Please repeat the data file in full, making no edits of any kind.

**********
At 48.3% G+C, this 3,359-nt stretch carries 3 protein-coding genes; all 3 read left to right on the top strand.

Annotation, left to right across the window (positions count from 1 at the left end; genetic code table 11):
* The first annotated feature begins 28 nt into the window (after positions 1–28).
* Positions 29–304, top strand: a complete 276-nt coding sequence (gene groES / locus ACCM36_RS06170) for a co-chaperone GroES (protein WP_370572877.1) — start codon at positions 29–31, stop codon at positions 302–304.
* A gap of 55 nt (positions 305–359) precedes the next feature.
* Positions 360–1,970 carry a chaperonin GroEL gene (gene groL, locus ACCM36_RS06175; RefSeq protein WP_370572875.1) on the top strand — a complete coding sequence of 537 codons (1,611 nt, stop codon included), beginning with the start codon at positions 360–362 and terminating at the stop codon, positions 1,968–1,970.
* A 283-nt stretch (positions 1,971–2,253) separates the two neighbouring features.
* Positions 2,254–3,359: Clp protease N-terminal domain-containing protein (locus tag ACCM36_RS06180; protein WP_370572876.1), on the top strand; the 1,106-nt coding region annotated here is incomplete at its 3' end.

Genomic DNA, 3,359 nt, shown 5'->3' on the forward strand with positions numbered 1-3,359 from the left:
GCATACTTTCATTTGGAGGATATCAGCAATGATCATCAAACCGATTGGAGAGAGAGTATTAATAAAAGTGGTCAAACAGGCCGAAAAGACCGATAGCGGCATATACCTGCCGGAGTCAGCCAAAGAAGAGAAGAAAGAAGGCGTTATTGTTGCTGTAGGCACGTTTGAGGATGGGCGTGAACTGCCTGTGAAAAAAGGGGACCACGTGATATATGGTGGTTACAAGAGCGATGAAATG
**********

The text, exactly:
At 48.3% G+C, this 3,359-nt stretch carries 3 protein-coding genes; all 3 read left to right on the top strand.

Annotation, left to right across the window (positions count from 1 at the left end; genetic code table 11):
* The first annotated feature begins 28 nt into the window (after positions 1–28).
* Positions 29–304, top strand: a complete 276-nt coding sequence (gene groES / locus ACCM36_RS06170) for a co-chaperone GroES (protein WP_370572877.1) — start codon at positions 29–31, stop codon at positions 302–304.
* A gap of 55 nt (positions 305–359) precedes the next feature.
* Positions 360–1,970 carry a chaperonin GroEL gene (gene groL, locus ACCM36_RS06175; RefSeq protein WP_370572875.1) on the top strand — a complete coding sequence of 537 codons (1,611 nt, stop codon included), beginning with the start codon at positions 360–362 and terminating at the stop codon, positions 1,968–1,970.
* A 283-nt stretch (positions 1,971–2,253) separates the two neighbouring features.
* Positions 2,254–3,359: Clp protease N-terminal domain-containing protein (locus tag ACCM36_RS06180; protein WP_370572876.1), on the top strand; the 1,106-nt coding region annotated here is incomplete at its 3' end.

Genomic DNA, 3,359 nt, shown 5'->3' on the forward strand with positions numbered 1-3,359 from the left:
GCATACTTTCATTTGGAGGATATCAGCAATGATCATCAAACCGATTGGAGAGAGAGTATTAATAAAAGTGGTCAAACAGGCCGAAAAGACCGATAGCGGCATATACCTGCCGGAGTCAGCCAAAGAAGAGAAGAAAGAAGGCGTTATTGTTGCTGTAGGCACGTTTGAGGATGGGCGTGAACTGCCTGTGAAAAAAGGGGACCACGTGATATATGGTGGTTACAAGAGCGATGAAATG